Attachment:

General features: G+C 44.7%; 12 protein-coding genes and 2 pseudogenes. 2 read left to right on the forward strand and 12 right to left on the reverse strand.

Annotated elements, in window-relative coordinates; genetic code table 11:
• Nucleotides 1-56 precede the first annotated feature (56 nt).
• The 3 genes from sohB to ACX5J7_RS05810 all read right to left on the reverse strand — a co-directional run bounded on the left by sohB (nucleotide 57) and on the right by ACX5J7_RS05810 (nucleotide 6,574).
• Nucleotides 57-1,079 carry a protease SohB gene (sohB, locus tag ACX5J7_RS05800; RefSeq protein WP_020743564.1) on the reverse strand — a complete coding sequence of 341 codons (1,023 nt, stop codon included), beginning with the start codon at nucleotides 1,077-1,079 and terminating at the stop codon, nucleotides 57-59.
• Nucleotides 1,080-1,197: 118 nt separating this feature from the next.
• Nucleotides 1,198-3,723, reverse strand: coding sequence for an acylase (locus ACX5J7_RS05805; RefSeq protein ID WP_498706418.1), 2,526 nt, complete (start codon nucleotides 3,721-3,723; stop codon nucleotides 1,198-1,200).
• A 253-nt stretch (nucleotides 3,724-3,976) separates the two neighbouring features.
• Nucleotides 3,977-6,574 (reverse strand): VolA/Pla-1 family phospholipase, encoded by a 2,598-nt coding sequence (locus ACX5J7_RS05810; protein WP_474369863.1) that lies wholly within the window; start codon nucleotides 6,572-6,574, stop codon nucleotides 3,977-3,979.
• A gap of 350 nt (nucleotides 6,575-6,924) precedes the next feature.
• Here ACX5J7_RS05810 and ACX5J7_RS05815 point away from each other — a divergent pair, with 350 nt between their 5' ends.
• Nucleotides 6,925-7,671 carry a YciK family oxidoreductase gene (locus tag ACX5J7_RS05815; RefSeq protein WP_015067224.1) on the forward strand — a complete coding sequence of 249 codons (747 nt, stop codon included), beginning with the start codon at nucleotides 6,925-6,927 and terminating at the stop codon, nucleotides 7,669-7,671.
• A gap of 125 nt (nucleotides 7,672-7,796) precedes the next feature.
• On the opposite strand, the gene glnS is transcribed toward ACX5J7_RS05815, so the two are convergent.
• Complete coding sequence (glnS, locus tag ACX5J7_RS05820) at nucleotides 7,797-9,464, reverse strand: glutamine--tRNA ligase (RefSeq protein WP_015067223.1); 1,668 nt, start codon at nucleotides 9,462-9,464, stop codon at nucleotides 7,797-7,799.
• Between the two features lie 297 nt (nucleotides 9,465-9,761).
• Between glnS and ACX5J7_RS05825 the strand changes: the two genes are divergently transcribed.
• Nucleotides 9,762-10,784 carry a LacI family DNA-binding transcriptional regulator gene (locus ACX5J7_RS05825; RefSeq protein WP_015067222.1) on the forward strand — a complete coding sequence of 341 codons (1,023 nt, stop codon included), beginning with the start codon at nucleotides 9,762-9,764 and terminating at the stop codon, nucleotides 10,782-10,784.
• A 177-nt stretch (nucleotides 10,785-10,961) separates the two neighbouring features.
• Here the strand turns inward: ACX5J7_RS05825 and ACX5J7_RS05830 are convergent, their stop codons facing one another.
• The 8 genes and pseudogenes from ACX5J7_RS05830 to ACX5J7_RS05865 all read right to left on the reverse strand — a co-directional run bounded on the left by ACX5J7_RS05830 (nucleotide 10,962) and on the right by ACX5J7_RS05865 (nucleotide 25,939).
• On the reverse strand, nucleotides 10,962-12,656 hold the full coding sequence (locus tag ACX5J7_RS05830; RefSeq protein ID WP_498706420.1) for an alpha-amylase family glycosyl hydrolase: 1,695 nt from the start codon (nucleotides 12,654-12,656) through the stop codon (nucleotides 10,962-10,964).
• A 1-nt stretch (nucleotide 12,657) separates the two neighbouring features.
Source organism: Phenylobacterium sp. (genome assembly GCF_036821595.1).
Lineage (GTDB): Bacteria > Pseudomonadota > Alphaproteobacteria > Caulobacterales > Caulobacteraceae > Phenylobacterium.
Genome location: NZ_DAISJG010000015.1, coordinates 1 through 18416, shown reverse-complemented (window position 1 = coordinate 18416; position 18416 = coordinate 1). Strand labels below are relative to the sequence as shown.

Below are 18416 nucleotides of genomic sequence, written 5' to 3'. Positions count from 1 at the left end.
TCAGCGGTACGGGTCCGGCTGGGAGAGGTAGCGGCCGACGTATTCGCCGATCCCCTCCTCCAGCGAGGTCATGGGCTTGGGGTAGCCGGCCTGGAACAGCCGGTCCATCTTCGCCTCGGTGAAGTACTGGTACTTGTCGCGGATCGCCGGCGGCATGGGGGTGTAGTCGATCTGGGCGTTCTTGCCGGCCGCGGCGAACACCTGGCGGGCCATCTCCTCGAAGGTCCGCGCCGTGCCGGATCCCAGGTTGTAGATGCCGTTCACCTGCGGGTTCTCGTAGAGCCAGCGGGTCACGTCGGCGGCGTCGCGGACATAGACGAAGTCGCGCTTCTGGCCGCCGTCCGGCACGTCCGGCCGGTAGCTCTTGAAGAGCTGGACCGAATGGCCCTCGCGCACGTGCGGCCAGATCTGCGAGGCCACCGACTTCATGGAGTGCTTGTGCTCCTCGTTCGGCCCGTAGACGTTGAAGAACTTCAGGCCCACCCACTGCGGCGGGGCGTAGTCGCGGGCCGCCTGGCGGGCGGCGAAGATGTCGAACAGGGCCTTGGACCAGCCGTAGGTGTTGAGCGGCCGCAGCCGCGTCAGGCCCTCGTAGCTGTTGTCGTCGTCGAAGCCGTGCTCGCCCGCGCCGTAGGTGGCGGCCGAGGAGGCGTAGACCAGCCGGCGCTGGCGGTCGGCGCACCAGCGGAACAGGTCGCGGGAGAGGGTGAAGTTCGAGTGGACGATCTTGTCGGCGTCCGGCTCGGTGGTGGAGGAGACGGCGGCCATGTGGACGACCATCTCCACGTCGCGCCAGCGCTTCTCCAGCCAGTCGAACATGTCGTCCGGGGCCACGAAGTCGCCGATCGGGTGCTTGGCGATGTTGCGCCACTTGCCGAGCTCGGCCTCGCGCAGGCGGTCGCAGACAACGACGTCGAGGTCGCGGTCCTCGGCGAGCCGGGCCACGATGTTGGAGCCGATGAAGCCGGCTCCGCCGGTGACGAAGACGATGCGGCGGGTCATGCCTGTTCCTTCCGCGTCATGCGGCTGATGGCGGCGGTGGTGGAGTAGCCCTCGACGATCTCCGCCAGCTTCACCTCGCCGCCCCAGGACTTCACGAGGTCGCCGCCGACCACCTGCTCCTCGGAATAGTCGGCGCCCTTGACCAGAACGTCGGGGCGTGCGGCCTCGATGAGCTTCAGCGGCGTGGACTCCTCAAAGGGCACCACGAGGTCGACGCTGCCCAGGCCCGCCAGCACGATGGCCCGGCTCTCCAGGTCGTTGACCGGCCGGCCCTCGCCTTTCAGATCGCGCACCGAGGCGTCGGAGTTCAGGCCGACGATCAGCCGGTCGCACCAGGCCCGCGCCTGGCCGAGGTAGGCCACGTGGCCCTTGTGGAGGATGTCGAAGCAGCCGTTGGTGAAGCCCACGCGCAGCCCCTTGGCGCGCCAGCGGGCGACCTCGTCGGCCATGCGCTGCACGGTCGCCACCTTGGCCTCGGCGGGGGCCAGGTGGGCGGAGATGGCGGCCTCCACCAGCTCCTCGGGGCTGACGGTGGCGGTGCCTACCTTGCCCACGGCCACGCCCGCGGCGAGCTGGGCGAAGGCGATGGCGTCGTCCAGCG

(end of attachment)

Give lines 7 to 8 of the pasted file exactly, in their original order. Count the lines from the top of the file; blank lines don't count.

• Nucleotides 1,198-3,723, reverse strand: coding sequence for an acylase (locus ACX5J7_RS05805; RefSeq protein ID WP_498706418.1), 2,526 nt, complete (start codon nucleotides 3,721-3,723; stop codon nucleotides 1,198-1,200).
• A 253-nt stretch (nucleotides 3,724-3,976) separates the two neighbouring features.